Brainstorm, a Web application originally created for Intuit employees to share product ideas and get them to the people who could act on them, is now coming to market as a software-as-a-service (SaaS) application that is already being used by big companies like General Electric. Although the service has actually been serving customers since 2009, Intuit is now promoting it more broadly and establishing it as its own business unit. Tad Milbourn and Vlad Magdalin, the two young employees who developed the original prototype, continue to lead Brainstorm's development.
Now the senior product manager for Brainstorm, Milbourn said he and Magdalin came up with the idea because they believed the process of suggesting ideas within Intuit was "more difficult than we thought it ought to be. We set out to drastically improve innovation within Intuit by connecting people to ideas and making them move more quickly through the system, with action being taken. Since this was launched internally within Intuit, the ideas we were generating went up by orders of magnitude."
Brainstorm is social software that lets users declare their interest and expertise, with tagging that allows them to monitor topics they care about and post ideas that will be shared with others who have similar interests. Intuit claims to have improved idea generation by 1,000% and participation in innovation by 500% with its use of the tool.
Customers who heard about this success soon began asking if they could have access to the application, but until now Intuit has settled for letting the customer base grow by word of mouth and organic traffic to the website, Milbourn said. "We wanted to hone the product and the business model before going bigger with it."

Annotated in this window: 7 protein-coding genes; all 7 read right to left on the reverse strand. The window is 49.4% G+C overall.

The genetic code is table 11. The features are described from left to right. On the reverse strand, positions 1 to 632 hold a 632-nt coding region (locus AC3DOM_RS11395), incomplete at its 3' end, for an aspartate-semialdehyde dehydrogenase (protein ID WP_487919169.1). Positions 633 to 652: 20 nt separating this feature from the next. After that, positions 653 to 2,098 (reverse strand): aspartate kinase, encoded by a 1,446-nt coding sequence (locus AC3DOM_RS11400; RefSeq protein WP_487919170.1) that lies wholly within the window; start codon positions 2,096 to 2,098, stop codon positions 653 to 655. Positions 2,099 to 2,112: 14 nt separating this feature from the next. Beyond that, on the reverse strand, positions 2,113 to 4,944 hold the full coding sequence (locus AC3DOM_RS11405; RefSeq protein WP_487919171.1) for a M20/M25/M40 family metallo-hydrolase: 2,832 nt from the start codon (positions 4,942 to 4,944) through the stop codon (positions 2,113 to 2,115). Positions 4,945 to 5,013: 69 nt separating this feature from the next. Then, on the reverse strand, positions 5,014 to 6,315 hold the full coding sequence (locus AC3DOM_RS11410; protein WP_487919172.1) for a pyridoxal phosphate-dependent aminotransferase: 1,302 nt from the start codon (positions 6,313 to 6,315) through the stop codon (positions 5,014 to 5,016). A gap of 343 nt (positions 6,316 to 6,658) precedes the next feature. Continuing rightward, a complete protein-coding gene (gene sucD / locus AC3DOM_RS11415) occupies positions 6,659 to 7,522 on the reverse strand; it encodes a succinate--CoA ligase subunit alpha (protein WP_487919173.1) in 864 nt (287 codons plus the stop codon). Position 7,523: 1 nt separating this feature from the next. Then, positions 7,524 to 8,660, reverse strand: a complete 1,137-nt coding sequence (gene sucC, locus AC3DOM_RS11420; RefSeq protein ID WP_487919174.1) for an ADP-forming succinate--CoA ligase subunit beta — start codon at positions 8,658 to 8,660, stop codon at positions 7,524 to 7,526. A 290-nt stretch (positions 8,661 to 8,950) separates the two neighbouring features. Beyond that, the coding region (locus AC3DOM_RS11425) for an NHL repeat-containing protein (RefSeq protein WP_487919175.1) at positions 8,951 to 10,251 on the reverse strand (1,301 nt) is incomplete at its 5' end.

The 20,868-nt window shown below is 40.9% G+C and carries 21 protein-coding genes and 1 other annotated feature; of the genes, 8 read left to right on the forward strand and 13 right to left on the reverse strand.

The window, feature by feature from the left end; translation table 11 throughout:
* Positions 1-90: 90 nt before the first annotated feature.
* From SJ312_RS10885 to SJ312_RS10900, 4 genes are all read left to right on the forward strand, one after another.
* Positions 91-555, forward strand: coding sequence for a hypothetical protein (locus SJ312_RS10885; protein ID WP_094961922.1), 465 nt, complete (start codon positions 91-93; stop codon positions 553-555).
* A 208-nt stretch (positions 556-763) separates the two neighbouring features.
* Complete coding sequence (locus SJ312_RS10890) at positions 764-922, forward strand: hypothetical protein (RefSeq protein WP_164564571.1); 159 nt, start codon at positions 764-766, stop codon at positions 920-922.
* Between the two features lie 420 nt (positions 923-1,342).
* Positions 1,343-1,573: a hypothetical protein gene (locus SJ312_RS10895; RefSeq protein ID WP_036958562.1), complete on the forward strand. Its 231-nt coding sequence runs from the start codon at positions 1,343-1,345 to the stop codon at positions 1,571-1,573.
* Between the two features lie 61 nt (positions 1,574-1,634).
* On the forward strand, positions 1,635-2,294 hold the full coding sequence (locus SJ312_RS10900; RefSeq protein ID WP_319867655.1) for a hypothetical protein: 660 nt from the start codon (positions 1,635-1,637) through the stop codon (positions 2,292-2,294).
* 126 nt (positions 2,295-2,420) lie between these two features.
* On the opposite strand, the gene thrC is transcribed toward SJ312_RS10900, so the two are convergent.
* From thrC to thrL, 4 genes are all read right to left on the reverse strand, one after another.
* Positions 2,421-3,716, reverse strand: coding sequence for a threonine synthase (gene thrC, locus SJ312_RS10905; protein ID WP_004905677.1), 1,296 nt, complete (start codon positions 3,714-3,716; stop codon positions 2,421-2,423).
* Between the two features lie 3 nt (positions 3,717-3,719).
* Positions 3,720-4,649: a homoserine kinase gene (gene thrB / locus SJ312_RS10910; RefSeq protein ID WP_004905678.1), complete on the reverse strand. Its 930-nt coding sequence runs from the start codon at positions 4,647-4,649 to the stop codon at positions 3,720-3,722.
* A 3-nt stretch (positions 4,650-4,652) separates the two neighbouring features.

Brainstorm did win some early recognition, with a 2010 Forrester Groundswell Award.
While many social software specialists talk about "ideation" as one application of their products, and several companies specialize in gathering product and product improvement ideas, Intuit believes it has gone farther in translating ideas into action, rather than merely collecting them. Milbourn said a forthcoming "pipeline" feature will help organizations focus on the fraction of ideas collected that are most promising or urgent to act on. "Instead of thousands of ideas, Brainstorm lets you focus on the hundred that really matter," he said.
One early customer is Todd Dunn, operations director in the Healthcare Knowledge and Connectivity Division within General Electric's GE Healthcare unit. Dunn said he first started looking at Brainstorm and competing products such as Spigit and Brightidea when he was working at McKesson, one of GE's rivals in healthcare technology. He got as far as running a pilot project with Brightidea, but users told him the product was "not intuitive enough," he said.